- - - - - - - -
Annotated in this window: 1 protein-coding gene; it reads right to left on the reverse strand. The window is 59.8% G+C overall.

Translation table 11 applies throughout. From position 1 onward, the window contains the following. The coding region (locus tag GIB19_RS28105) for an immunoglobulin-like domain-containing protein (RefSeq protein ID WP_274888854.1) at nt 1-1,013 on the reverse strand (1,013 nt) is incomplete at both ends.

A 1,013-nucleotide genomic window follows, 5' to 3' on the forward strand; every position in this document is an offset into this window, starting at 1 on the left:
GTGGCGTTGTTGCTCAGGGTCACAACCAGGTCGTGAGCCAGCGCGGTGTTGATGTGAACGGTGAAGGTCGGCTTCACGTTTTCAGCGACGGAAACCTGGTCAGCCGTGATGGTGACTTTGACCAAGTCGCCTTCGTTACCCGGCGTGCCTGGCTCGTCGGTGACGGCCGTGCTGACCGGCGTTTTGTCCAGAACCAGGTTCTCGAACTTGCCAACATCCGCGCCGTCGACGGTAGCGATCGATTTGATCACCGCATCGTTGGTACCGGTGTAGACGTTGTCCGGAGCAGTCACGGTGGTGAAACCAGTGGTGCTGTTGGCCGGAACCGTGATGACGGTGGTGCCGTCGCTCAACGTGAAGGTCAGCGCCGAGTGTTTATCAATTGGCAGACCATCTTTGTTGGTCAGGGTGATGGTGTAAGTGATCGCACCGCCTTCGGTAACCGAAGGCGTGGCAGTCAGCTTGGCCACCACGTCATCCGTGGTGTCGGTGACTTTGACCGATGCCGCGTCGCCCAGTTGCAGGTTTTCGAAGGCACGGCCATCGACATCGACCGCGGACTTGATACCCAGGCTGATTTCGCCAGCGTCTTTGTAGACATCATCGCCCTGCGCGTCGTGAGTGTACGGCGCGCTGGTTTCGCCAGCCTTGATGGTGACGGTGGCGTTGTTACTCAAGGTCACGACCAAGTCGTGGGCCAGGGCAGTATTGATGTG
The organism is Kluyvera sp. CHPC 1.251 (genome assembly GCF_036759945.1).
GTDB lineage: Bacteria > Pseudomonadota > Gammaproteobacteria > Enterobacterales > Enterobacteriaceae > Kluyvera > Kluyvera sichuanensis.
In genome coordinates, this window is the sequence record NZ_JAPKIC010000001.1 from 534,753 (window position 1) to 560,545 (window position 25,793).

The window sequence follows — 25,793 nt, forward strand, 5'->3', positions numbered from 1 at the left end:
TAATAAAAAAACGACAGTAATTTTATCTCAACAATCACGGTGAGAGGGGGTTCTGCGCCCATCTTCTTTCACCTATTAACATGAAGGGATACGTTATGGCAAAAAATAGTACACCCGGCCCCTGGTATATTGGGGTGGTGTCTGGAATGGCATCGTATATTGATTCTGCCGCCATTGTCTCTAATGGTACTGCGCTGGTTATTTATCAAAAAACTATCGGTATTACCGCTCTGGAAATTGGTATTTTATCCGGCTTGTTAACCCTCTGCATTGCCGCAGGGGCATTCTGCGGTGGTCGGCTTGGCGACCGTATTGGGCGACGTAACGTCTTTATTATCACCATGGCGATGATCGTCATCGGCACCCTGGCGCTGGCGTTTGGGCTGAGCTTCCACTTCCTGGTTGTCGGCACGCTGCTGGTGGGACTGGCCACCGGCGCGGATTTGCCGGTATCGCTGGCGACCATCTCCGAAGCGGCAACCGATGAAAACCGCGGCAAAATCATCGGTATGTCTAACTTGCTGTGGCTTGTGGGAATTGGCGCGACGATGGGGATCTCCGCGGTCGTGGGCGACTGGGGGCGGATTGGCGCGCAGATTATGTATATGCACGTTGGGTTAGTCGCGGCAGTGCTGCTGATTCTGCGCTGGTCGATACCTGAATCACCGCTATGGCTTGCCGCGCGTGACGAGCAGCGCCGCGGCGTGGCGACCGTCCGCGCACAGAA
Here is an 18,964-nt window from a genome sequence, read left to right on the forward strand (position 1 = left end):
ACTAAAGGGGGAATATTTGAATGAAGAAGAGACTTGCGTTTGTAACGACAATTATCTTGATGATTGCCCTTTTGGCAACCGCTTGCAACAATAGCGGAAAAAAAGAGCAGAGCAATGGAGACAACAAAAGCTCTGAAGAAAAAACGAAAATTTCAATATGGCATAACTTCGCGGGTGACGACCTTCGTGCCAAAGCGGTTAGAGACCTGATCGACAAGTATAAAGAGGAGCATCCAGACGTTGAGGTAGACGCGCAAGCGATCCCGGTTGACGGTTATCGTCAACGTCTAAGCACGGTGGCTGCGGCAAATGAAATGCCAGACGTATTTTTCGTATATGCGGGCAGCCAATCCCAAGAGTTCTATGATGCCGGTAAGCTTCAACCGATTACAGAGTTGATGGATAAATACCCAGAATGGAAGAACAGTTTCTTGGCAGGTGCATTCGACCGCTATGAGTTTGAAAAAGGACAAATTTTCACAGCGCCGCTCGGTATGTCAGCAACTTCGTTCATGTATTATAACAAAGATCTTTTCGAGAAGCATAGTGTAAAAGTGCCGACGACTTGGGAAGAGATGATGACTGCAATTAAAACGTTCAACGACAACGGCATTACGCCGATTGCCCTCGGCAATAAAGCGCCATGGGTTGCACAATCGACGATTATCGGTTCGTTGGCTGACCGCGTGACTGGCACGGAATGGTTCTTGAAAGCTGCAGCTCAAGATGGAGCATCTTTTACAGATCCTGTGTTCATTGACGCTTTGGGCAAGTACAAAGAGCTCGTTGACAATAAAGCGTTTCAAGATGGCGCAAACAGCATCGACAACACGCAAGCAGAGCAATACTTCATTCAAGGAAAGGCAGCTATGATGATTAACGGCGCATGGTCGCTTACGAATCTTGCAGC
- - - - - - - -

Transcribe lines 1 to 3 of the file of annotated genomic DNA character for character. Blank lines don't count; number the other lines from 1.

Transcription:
Annotated in this window: 1 protein-coding gene; it reads right to left on the reverse strand. The window is 59.8% G+C overall.

Translation table 11 applies throughout. From position 1 onward, the window contains the following. The coding region (locus tag GIB19_RS28105) for an immunoglobulin-like domain-containing protein (RefSeq protein ID WP_274888854.1) at nt 1-1,013 on the reverse strand (1,013 nt) is incomplete at both ends.

A 1,013-nucleotide genomic window follows, 5' to 3' on the forward strand; every position in this document is an offset into this window, starting at 1 on the left: